The gene TRI13 encodes a trichothecene 4-hydroxylase that has been identified and described from Fusarium graminearum strain 88-1, which represents the nivalenol chemotype. This enzyme catalyzes the conversion of 3,15-acetyldeoxynivalenol to 3,15-diacetylnivalenol, hence functioning as a switch between deoxynivalenol-producing and nivalenol-producing Fusarium graminearum strains [35][42]. The TRI7-encoded trichothecene C-4-acetyltransferase then performs C-4 acetylation, leading to the formation of 3,4,15-triacetylnivalenol [35][42][43]. The same intermediate can also be produced via the trichothecene 7,8-dihydroxylase (TRI1), which acts as 3,4,15-triacetoxyscirpenol 7,8-dihydroxylase and converts 3,4,15-triacetoxyscirpenol, an intermediate of the T-2 toxin biosynthesis, into 7,8-dihydroxy-3,4,15-triacetoxyscirpenol, followed by a currently unknown protein that confers the carbonyl function to the C-8 of 3,4,15-triacetylnivalenol [44][45]. In Fusarium graminearum strain 79A1 [46], the trichothecene C-3 esterase (TRI8) deacylates 3,4,15-triacetylnivalenol, generating 4,15-diacetylnivalenol, which is subsequently deacylated at C-4 by an unknown protein. Furthermore, in the NIV chemotype, Tri13 hydroxylates 3,15- diacetyldeoxynivalenol to yield 3,15-diacetylnivalenol, which is further transformed into NIV [47].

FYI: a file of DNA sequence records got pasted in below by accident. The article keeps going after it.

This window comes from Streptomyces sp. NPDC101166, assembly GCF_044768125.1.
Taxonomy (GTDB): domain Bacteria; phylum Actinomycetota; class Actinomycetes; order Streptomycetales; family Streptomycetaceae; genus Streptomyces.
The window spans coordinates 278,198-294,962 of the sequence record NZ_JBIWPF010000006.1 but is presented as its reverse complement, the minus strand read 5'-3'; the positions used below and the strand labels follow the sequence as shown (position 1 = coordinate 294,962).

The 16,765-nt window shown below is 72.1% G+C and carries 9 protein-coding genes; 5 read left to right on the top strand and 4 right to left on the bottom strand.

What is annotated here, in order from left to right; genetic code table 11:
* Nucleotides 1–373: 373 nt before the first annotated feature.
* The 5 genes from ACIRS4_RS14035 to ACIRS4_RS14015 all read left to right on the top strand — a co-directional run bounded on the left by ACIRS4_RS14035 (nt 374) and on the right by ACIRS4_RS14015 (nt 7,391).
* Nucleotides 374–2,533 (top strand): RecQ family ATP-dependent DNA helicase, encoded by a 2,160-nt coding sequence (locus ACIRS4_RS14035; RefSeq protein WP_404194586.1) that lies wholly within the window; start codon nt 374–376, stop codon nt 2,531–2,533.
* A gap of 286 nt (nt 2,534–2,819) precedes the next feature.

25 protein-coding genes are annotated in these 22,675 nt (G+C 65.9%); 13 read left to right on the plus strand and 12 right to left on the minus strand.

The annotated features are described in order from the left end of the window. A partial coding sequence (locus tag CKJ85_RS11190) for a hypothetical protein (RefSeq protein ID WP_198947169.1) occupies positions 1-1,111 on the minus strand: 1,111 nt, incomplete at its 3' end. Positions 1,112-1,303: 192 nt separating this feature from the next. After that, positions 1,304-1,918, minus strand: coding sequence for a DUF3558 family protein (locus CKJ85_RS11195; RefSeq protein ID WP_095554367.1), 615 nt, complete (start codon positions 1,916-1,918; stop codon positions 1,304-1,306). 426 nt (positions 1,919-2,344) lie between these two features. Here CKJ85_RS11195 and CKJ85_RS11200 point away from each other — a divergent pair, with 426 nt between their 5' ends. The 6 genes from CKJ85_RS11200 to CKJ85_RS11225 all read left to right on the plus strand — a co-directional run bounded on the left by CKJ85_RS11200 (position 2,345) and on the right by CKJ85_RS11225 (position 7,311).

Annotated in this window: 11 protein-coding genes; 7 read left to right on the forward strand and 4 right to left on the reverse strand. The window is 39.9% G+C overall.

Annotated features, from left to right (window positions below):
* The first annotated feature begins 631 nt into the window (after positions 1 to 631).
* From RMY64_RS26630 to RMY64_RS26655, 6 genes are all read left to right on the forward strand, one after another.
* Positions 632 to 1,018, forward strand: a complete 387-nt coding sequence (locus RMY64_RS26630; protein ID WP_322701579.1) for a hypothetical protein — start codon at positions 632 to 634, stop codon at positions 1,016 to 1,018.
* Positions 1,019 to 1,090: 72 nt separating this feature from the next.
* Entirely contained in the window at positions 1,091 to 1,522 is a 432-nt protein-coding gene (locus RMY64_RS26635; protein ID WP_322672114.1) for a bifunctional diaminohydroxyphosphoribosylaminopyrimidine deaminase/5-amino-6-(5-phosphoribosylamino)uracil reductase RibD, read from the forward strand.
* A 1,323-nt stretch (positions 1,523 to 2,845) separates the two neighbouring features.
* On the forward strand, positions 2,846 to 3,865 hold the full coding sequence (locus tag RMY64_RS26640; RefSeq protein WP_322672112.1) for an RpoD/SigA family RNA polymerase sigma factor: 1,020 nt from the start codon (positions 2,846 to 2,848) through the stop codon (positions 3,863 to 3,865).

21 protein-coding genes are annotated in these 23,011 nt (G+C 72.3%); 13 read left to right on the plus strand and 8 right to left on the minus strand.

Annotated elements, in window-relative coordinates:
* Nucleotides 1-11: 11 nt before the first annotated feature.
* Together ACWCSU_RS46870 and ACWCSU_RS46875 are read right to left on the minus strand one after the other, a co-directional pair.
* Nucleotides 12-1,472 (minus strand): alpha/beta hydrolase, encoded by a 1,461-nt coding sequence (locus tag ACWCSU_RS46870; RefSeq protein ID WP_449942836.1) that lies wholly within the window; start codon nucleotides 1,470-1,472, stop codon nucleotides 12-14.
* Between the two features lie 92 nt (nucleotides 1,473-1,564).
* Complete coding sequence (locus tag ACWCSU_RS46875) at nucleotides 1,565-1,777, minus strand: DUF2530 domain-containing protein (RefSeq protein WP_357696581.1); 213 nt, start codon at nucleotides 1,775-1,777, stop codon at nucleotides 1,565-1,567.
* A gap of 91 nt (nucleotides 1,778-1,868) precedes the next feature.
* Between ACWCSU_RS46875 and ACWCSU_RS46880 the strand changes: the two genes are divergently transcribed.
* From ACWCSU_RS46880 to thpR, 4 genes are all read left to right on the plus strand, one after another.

3. Occurrence of Nivalenol in Food and Feed

Several species of Fusarium, including F. poaeF. culmorumF. grainearumF. cortaderaeF. asiaticumF. nivaleF crookwellense etc., are mainly responsible for producing NIV and its acetyle derivatives in foods [18][24][48][49]. The Fusarium species easily grow on cereal grain and produce Fusarium head blight disease under favorable environmental conditions. In general, moderate temperature and high air humidity are ideal for the infection and growth of these Fusarium species. However, sometimes it may vary from species to species, such as F. graminearum are usually found in the warmer and more humid regions (Australia, Eastern Europe, North America, South China), whereas cold climatic regions (Western Europe) are suitable for the growth of F. culmorum species [50]. NIV is reported in various cereals and cereal-based products worldwide (Table 1). It is also interesting to note that NIV mostly co-occurs with DON and is detected simultaneously in different food matrices. Furthermore, most of the methods mentioned in Table 1 were used for the multi-mycotoxin analysis.
Table 1. Occurrence of nivalenol in food and feed around the world.